Can this current be everywhere, and yet nowhere to be seen? Is it energy, emotion, spirit, love? Do we need to follow any particular belief to be part of it, or is it just a question of plugging in -- or rather of diving in? Could it possibly take all the bits and connect them? Could they flow like electrons in copper wire, like light in optical fibre, like souls in a cosmic stream, from one side of existence to the next?


Dreams Without Belief

The problem with conviction is that we recreate the world in our brains. We recreate things so real, so loaded with verisimilitude, that we take them for real. Trips, dreams, and religious visions may seem real at the time of experience. Yet these visions -- in which we float, become one with the universe, or feel the divine love of some deity -- are unreliable guides to what's out there in the vast universe, and even to what's in there in the depths of our psyche. We barely understand the nature of thought; we have yet to grasp how neurons can create emotion, as opposed to mechanistic response. How can we know the meaning of the things that come to us in the dream worlds of drugs, sleep, or religion?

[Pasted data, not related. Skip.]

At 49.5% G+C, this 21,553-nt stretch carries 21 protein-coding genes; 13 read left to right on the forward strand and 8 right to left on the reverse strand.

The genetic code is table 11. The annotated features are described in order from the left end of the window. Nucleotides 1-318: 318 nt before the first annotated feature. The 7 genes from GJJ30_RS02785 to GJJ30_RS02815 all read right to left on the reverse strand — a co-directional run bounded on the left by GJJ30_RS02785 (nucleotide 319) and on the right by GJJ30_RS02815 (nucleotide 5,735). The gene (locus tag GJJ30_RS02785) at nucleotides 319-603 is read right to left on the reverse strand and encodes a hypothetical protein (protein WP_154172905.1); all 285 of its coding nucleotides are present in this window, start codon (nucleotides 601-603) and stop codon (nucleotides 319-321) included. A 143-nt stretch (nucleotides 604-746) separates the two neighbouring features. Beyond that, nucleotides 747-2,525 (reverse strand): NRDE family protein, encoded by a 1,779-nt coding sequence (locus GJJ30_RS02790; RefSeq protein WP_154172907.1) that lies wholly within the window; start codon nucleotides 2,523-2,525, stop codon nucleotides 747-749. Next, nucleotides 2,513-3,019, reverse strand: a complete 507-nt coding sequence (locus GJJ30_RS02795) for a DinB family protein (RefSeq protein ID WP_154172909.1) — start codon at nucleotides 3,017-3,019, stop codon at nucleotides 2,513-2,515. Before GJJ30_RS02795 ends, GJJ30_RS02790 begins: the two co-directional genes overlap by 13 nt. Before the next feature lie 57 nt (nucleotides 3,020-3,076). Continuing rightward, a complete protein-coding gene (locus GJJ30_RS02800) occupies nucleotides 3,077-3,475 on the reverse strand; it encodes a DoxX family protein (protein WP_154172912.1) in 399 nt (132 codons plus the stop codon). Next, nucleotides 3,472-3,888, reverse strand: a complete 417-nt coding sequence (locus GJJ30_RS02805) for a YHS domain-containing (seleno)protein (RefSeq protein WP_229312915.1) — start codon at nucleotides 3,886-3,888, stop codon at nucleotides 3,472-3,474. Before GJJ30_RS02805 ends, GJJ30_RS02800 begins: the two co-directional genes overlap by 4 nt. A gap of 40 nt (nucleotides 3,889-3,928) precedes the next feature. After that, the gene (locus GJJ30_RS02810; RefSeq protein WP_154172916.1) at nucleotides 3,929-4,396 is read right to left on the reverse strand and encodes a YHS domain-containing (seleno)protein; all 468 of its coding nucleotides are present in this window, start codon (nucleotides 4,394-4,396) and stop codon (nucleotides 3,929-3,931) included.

Effervescent, golden, or dark,

they wind their way through the brain;

engines on their way to who knows where.

Yet we let them take us for a ride;

we sail in the wake of those emotions,

riding the deep red river of that blood.

With their strange cargo of urges,

they move in and out

the elusive chambers of the heart.

With their oblong baggage and box-car wisdom

they take us to unknown junctions.

They carry us farther than the momentary pounding and echo of our frame.

They carry us beyond our selves,

beyond our body’s sense of sight, sound, taste, smell and touch,

yet all within the throbbing visions of our skull,

to and from some other world of touch, smell, taste, sound and sight.

Once the dream has fled we ask ourselves what it meant:

was it to lend us something that in waking we cannot know?

Was it to deny us the world this knowledge held?

Was it to warn us that life itself will come and go,

all its moments lost in the departure of the invisible train?

Was it a glimpse of change,